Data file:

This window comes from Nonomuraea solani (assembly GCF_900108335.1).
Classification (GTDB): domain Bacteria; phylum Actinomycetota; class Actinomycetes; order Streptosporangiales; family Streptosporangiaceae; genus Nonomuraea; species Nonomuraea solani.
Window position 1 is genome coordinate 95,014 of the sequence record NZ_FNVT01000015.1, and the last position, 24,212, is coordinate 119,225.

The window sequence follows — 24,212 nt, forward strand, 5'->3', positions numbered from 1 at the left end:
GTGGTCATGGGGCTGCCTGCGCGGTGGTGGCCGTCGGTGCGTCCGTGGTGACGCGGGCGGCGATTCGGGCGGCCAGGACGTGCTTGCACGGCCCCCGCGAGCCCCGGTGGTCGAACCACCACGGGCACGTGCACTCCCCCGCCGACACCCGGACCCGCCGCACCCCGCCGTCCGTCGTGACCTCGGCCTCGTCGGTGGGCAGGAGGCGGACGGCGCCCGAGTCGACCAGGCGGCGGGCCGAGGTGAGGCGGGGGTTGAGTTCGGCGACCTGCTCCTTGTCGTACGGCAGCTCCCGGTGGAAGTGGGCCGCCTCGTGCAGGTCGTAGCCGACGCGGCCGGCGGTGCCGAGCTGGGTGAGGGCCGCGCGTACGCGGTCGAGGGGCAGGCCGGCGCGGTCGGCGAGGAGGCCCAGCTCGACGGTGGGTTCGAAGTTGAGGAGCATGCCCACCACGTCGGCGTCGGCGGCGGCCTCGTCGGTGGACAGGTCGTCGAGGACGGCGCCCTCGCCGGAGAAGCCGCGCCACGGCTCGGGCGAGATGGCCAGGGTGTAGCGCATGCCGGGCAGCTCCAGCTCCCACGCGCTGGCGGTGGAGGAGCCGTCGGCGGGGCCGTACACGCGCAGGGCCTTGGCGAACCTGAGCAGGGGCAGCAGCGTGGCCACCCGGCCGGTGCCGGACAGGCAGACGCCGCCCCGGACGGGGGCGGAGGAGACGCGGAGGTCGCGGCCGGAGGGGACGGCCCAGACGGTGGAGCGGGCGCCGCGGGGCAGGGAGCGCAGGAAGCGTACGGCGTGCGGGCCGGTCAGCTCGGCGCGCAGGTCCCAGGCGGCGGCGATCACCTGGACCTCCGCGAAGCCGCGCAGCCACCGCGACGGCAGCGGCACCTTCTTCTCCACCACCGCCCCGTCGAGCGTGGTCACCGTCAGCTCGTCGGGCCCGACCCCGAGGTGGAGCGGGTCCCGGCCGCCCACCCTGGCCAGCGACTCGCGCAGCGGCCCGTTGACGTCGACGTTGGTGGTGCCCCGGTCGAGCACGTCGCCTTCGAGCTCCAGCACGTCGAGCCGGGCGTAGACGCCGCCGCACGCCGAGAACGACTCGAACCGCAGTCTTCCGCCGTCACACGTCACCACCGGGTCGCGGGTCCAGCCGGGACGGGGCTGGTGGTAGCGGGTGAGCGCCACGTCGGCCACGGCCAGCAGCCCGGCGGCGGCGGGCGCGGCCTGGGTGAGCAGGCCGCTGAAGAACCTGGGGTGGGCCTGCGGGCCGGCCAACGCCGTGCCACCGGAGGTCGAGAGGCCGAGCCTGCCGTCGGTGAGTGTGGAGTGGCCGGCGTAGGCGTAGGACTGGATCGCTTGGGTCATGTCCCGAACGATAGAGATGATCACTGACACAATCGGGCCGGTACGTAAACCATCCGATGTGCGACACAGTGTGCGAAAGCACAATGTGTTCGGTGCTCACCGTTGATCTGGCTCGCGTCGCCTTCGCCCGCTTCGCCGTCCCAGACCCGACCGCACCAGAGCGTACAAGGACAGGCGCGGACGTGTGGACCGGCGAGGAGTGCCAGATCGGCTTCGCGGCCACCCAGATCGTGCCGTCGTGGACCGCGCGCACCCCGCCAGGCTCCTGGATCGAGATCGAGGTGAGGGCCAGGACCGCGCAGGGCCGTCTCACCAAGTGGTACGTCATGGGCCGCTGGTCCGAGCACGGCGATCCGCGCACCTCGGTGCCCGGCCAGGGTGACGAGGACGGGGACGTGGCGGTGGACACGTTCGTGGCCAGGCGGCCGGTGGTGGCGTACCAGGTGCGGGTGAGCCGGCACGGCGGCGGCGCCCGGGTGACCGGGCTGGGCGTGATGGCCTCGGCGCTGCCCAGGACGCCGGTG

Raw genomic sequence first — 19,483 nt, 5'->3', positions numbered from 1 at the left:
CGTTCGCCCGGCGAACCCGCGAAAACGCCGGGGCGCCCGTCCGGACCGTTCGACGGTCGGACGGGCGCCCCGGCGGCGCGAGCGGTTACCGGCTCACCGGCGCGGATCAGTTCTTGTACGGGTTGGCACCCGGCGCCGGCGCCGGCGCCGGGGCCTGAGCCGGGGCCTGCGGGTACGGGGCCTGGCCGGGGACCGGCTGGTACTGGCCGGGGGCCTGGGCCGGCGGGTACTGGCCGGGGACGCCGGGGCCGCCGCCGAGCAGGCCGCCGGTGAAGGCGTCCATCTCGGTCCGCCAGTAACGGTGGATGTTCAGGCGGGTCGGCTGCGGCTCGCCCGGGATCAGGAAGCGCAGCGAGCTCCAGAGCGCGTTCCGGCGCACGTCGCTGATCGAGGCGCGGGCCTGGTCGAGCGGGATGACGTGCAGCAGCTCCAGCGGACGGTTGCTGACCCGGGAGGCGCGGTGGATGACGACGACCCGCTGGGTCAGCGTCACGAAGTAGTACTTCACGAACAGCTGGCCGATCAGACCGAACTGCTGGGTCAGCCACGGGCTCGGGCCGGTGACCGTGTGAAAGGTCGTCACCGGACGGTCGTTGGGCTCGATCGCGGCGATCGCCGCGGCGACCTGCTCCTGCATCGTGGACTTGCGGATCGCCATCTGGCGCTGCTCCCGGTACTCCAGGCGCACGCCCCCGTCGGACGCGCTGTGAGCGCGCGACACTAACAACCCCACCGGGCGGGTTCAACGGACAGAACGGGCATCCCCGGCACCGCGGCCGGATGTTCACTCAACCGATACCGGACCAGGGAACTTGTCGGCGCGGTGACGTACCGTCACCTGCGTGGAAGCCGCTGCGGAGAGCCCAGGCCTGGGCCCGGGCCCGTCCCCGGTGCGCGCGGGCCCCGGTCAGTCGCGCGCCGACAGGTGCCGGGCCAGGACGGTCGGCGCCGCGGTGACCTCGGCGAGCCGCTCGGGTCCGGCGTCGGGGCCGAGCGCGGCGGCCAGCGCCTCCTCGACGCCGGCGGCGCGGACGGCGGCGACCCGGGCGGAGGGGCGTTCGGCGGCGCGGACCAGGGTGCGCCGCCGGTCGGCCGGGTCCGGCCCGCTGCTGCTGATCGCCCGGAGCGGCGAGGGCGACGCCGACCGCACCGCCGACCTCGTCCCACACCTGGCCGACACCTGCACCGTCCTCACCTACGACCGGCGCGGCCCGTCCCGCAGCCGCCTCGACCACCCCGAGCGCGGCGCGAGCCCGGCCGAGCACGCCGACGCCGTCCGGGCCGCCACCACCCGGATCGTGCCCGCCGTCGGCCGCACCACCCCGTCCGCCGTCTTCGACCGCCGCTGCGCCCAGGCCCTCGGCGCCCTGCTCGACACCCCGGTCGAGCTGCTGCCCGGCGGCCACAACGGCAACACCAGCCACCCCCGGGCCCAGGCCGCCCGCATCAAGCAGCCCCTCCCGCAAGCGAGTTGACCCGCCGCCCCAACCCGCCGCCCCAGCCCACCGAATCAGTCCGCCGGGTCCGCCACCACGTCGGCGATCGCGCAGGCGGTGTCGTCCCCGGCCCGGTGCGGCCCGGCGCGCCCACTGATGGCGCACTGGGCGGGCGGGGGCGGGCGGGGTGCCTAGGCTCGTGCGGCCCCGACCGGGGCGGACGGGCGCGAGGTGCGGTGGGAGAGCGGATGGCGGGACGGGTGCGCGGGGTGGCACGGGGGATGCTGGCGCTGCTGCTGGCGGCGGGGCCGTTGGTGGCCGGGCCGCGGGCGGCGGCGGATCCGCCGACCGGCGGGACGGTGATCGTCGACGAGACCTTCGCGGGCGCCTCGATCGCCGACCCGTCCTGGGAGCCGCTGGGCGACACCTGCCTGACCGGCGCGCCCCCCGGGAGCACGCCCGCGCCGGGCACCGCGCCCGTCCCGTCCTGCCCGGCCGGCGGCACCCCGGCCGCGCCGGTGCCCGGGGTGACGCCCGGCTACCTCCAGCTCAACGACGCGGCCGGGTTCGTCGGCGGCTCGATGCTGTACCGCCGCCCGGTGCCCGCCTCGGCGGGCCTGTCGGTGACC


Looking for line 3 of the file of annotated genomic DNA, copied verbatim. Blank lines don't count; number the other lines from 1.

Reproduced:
Window position 1 is genome coordinate 95,014 of the sequence record NZ_FNVT01000015.1, and the last position, 24,212, is coordinate 119,225.